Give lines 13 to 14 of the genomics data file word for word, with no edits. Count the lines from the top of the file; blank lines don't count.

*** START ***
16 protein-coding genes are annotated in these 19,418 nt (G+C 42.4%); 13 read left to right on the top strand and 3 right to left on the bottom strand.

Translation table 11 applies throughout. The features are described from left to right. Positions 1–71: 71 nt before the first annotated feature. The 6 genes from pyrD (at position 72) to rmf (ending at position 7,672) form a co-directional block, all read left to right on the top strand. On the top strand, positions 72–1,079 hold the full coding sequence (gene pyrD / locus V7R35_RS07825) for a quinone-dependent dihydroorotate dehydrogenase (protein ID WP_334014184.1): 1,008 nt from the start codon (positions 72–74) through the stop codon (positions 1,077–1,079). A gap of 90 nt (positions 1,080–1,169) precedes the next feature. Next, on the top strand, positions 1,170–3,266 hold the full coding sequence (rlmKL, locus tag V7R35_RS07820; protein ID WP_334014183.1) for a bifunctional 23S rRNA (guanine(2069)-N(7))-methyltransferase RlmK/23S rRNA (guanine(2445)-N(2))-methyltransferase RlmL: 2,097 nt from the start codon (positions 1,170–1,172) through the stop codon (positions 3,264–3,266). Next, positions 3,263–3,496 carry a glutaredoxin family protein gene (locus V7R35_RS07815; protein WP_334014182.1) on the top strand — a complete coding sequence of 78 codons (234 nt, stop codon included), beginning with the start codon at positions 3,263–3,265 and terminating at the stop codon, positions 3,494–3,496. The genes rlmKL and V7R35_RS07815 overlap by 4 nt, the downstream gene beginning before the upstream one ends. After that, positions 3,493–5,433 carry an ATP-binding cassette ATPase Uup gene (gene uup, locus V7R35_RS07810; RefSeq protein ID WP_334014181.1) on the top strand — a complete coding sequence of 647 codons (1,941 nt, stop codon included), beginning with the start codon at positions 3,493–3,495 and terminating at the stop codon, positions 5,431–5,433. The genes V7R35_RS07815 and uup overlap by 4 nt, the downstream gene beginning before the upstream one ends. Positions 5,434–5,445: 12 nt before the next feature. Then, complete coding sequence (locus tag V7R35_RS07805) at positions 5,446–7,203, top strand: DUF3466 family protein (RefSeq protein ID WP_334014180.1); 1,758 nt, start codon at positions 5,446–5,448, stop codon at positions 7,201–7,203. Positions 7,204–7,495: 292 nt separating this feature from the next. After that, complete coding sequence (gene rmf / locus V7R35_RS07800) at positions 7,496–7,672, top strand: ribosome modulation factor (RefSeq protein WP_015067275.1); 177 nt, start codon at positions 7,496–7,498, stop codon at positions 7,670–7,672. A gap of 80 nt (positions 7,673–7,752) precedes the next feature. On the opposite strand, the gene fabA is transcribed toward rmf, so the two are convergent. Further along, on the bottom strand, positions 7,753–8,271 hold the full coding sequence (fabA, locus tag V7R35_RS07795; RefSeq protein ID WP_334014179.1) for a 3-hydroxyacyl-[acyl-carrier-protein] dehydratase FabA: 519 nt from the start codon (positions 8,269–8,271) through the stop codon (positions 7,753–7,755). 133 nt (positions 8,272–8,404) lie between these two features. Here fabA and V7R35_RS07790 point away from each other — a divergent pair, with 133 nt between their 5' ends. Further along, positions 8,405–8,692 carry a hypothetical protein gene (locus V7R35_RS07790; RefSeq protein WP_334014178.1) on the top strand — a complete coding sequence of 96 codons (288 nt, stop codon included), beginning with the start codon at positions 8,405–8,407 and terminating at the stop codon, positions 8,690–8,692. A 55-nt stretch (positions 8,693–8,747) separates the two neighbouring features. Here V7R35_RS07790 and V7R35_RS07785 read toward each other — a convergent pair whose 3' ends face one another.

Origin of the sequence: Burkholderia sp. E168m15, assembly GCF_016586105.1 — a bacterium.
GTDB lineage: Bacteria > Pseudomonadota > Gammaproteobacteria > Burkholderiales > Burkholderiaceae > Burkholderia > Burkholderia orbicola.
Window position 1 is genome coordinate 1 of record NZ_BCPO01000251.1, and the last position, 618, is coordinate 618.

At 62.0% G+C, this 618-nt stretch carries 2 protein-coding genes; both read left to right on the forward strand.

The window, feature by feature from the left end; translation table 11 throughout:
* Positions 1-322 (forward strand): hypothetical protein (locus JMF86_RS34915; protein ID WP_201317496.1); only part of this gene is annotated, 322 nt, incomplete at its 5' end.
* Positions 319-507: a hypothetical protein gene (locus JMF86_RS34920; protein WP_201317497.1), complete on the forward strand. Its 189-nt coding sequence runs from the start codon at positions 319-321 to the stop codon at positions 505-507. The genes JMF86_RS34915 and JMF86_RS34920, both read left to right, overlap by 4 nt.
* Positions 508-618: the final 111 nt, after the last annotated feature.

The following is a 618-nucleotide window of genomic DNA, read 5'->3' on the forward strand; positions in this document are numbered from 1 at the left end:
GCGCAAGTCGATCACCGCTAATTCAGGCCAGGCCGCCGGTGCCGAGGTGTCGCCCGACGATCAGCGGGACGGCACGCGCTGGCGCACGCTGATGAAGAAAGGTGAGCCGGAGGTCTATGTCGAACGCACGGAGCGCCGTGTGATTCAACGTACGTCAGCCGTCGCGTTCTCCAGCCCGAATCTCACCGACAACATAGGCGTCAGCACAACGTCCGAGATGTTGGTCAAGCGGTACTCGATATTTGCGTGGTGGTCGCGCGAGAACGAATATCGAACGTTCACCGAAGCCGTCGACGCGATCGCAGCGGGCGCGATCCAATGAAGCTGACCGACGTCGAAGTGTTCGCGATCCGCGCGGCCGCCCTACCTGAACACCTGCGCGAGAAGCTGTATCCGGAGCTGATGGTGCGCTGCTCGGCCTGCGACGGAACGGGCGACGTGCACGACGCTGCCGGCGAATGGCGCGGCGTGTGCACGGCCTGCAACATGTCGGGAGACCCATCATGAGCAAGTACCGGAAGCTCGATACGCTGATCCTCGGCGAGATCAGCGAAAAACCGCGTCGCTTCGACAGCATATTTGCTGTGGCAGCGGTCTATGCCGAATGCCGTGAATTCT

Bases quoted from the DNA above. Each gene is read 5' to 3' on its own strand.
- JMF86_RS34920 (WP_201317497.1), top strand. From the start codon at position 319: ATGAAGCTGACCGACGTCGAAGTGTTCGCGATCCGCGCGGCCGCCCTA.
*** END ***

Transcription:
Bases quoted from the DNA above. Each gene is read 5' to 3' on its own strand.
- JMF86_RS34920 (WP_201317497.1), top strand. From the start codon at position 319: ATGAAGCTGACCGACGTCGAAGTGTTCGCGATCCGCGCGGCCGCCCTA.